Josephine Sacabo, "El Mundo Inalcanzable De Susana San Juan", May - July 2, 2000

Josephine Sacabo

Josephine Sacabo

EL MUNDO INALCANZABLE DE SUSANA SAN JUAN

(THE UNREACHABLE WORLD OF SUSANA SAN JUAN)

May – July 2, 2000

El Mundo Inalcanzable de Susana San Juan is a series of photographs based on the Mexican novel Pedro Páramo a tragic myth of Mexico, by Juan Rulfo.

The setting is a town in ruins; the characters, souls wandering in it, doing penance, telling their stories.  Among them is Susana San Juan, whose entire discourse is one of memory and delusion, delivered from her tomb. It is the story of a woman forced to take refuge in madness as a means of protecting her inner world from the ravages of the forces around her: a cruel and tyrannical patriarchy, a church that offers no redemption, the senseless violence of revolution, death itself. These photographs are my attempt to depict this world as seen through the eyes of its tragic heroine. It is my homage in images to Mexico, to Juan Rulfo, and to Susana San Juans everywhere who will not be possessed.

This series was created in collaboration with Jacqueline Miró and is dedicated to my daughter Iris.

El Mundo Inalcanzable de Susana San Juan es una serie de fotografías basadas en la novela Mexicana Pedro Páramo de Juan Rulfo, un mito trájico de México. El entorno es un pueblo en ruinas, los personajes almas en pena que en murmullos cuentan sus historias. Entre ellos está Susana San Juan, cuyo relato es uno de recuerdo y alucinación. Es la historia de una mujer que se a refugiado en la locura, único medio de proteger su mundo interior de las fuerzas que la amenazan: un patriarcado cruel y tiránico, una iglesia que no ofrece redención, la violencia de una revolución y la muerte misma. Con estas fotografías intento ilustrar este mundo del punto de vista de esta heroina trájica. Son mi homenaje a México, a Juan Rulfo, y cada Susana San Juan en su lucha por no ser poseída.

Esta serie fué creada en colaboración con Jacqueline Miró y está dedicada a mi hija Iris.

Josephine Sacabo lives and works mostly in New Orleans where she has been strongly influenced by the unique ambiance of the city. She is a native of Laredo, Texas, and was educated at Bard College, NY. Previous to arriving in New Orleans, she lived and worked extensively in France and England. A self-taught photographer, her earliest work was in the photojournalistic tradition, influenced by Robert Frank, Josef Koudelka, and Henri Cartier-Bresson. Sacabo moved away from the photojournalism and began making images that were subjective and introspective. She uses poetry as the genesis of her work and it is poets she lists as her most important influences – among them – Rainer Maria Rilke, Charles Baudelaire, Pedro Salinas, Vincente Huidobro, and Juan Rulfo. Her first visual essays in photography were inspired by literature – a suite of pictures made ten years ago suggested by the Duino Elegies of Rainer Maria Rilke.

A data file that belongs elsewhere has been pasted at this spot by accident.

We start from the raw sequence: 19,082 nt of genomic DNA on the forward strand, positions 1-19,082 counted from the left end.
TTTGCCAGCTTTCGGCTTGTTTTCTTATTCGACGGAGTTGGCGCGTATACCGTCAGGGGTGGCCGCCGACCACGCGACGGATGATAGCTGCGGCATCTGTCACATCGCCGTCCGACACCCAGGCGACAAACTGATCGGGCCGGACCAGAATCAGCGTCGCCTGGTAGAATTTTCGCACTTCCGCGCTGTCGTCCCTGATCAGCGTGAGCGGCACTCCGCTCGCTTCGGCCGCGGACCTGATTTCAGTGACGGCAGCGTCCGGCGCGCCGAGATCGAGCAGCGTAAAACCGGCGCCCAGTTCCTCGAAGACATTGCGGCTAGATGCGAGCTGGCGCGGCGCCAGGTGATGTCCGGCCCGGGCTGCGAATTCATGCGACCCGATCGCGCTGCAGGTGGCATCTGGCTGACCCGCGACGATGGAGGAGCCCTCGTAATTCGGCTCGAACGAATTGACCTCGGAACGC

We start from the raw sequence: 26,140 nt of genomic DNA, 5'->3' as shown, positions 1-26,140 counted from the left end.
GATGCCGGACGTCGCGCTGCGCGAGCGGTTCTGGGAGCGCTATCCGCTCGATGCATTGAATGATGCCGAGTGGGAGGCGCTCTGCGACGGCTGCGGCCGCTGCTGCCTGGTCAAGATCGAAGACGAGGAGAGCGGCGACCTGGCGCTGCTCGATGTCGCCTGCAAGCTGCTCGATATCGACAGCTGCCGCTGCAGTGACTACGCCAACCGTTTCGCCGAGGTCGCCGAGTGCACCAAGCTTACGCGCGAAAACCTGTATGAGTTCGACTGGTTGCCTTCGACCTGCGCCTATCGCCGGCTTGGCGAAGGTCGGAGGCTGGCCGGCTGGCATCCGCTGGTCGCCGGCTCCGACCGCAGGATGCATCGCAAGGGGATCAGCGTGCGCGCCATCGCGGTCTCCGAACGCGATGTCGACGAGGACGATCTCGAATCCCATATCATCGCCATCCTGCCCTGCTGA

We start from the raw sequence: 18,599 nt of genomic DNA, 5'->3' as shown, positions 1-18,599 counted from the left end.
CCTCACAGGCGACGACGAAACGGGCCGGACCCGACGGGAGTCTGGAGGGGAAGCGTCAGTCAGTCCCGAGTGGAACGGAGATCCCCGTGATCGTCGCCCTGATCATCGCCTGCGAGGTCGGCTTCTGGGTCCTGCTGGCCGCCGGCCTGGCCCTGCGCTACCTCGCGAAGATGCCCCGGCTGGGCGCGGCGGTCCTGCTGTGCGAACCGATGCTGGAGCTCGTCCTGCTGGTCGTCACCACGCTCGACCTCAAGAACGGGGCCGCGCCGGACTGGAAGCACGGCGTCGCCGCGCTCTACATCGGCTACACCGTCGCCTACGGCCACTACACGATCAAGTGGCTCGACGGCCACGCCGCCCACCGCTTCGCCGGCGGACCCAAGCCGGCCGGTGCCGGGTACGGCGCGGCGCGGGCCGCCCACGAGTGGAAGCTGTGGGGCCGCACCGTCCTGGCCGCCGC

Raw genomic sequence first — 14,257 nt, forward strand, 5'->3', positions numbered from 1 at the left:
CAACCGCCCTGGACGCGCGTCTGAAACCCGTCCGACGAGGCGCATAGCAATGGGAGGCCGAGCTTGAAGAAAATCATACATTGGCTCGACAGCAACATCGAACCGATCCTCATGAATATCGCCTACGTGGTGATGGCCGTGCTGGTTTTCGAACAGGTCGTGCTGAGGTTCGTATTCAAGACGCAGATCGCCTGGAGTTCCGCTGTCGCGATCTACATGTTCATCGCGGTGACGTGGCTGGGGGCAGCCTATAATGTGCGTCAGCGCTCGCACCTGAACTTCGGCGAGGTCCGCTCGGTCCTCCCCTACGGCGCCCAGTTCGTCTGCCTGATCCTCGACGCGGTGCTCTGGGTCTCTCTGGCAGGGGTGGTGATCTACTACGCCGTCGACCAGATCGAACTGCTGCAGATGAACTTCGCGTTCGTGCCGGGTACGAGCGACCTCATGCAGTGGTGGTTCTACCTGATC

In 1991, she created a series inspired by the work of Chilean poet Vicente Huidobro that appeared as a book, Une Femme Habitee, published by Editions Marval in Paris. Her current body of work, El Mundo Inalcanzable de Susana San Juan, is homage to the novel Pedro Páramo by Juan Rulfo. “When I first read Pedro Páramo,” said the photographer Josephine Sacabo, “I was struck by the familiarity of the world Juan Rulfo was describing – that ranchero culture that existed from Jalisco, Mexico, where Rulfo came from, as far north as San Antonio, Texas. This is the culture into which I was born, and I soon realized that this very ‘regional’ novel was in fact universal.”  Josephine is in negotiations with Bill Witcliff and the University of Texas Press for the publication of a new luxury edition of Pedro Páramo illustrated with her images in this series. Projected publication date is slated for Fall 2002. Sacabo’s work has been seen in Madrid, Buenos Aires, Paris, Los Angeles, Guatemala City, London, Mexico City, New York, and of course, in New Orleans. Her photographs are included in the collections at the Houston Museum of Fine Arts, the New Orleans Museum of Art, and the Bibliotheque Nationale.

josephinesacabo.com